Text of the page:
Authorship is defined by the International Committee of Medical Journal Editors in Roles & Responsibilities. Contributors who do not meet all criteria for authorship should not be listed as authors, but they should be acknowledged in the Acknowledgments section with a description of their contribution to the work.


All submitting authors are required to complete their submissions using an ORCID identifier.

Corresponding Authors

One author should be designated as the corresponding author who will be responsible for communication between the authors and the journal editorial office and publisher. This individual will be responsible for ensuring all authors submit copyright forms, coordinating and responding to page proofs, and managing any other necessary contact during the peer review and production processes.

The submission system permits only one author to be identified as the corresponding author of record. However, we recognize that some submissions call for more than one corresponding author to be noted. In such cases, select one author to be the main point of contact for all communications regarding the peer review process of the paper, and on the title page of the manuscript, designate additional co-corresponding authors by including an asterisk after the authors' names in the byline. Include an accompanying footnote on the title page that reads, "*Co-corresponding authors." Please ensure that the title page carries the full affiliation details and email address of any author who should be noted as a corresponding author. If the paper is accepted for publication, the full contact information for all designated co-authors will be listed at the end of the article as per usual journal style.

Changes in Authorship

Changes in authorship after submission or acceptance of a paper are generally not permitted, but the editorial leadership recognizes that in certain circumstances, it may be required. The policy for such cases is as follows:

  • A request to alter authorship must be made in writing from the corresponding author to the Editor-in-Chief, with a detailed explanation for the request, the nature of the changes, and the names and affiliations of all authors.
  • Written approval of all authors named on the manuscript, as well as any individual(s) being added to the author list must be provided. The Publisher can provide a form for this, if needed.
  • Upon receipt of the request and all written approvals of all involved parties, the Editor-in-Chief will consider the request, render a decision, and notify the corresponding author.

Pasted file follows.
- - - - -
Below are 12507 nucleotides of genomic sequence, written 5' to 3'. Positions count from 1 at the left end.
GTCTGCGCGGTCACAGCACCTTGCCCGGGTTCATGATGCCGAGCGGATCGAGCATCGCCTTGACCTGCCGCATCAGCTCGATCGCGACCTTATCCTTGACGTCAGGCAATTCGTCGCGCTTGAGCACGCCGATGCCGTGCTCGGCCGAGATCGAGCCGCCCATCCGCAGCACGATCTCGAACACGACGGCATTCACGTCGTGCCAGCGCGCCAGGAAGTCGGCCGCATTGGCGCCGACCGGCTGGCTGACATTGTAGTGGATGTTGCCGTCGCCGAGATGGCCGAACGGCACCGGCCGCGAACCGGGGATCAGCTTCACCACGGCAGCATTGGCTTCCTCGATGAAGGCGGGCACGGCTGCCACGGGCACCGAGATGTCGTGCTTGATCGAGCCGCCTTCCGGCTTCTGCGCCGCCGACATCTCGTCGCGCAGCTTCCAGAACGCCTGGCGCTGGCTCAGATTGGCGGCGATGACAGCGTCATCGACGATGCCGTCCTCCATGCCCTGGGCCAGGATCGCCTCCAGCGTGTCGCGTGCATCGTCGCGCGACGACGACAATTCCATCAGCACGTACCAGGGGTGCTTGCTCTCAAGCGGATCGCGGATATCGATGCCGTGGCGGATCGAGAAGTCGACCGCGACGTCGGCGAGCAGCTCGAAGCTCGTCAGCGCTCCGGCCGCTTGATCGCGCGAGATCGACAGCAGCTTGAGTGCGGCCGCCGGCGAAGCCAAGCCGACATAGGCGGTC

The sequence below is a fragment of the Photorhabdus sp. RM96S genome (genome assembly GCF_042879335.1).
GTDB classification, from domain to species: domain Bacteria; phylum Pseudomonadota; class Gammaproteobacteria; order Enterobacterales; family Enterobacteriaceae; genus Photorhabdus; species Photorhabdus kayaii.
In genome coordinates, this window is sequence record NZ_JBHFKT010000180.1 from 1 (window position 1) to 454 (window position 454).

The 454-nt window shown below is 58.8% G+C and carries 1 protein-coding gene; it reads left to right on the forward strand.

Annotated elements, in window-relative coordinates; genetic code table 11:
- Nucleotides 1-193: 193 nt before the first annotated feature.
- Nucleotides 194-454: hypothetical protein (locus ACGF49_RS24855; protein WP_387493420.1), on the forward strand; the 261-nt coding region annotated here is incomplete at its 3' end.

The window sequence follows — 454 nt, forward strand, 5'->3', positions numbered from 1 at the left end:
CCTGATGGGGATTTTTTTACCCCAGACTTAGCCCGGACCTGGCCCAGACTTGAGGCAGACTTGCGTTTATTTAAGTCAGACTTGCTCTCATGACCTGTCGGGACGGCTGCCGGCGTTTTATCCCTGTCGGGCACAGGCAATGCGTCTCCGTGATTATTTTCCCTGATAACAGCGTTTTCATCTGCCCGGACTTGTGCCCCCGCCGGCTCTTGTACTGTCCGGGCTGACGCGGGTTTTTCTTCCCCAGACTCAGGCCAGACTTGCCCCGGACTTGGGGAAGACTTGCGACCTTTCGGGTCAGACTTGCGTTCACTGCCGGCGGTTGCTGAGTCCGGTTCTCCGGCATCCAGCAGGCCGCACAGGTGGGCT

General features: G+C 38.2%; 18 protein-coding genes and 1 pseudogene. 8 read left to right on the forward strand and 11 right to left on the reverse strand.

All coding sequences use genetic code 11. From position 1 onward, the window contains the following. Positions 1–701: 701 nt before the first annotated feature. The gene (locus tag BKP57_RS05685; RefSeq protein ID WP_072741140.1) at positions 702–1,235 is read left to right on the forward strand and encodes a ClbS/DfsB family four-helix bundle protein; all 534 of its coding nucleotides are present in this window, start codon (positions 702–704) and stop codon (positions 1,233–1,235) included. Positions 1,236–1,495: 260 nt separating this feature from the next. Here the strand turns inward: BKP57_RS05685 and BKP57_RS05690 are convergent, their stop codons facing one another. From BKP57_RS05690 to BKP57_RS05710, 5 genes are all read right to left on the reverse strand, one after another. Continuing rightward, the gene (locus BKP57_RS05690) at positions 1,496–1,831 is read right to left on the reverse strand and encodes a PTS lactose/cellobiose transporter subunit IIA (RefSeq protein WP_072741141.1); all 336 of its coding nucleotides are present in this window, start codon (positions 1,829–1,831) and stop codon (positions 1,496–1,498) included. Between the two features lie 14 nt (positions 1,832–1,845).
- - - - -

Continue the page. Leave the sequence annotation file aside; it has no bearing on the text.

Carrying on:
• Post-publication changes or alterations to conference abstracts are prohibited.

Author Disclosure Statements

Upon submission, authors are required to fully disclose any interests, funding or employment that may inappropriately influence or affect the integrity of the submission. Authors should disclose

  • Competing Interests. A competing interest exists when an individual (or the individual's institution) has financial or personal relationships that may inappropriately influence his actions. These competing interests may be potential or actual, financial or other.
  • Personal Financial Interests. Stocks or shares in a company that may gain or lose financially from publication of the article; consulting fees or other remuneration from an organization that may gain or lose financially from publication of the article; patents or patent applications that are owned by or licensed to companies/institutions that may gain or lose value from publication of the article.
  • Funding. Research support by organizations that may gain or lose financially from publication of the article. This support includes salary, equipment, supplies, honoraria, reimbursement or prepayment for attending symposia, and other expenses.
  • Employment. Recent (within the past 5 years), current, or anticipated employment by an organization that may gain or lose financially from publication of the article.
  • Other Competing Interests. Any personal relationship which may inappropriately affect the integrity of the research reported (by an author) or the objectivity of the review of the manuscript (by a reviewer or Editor), for example, competition between investigators, previous disagreements between investigators, or bias in professional judgment.


Authors should identify as their institution(s) the facility where the work was performed and executed. Changes in an author’s affiliation after the work was completed, but prior to the submission or publication of the manuscript should be noted using a superscript asterisk in the author listing and a footnote on the title page indicating “Current Address” and listing the new affiliation. Corrections to affiliations or contact information due to relocation after publication is not permitted.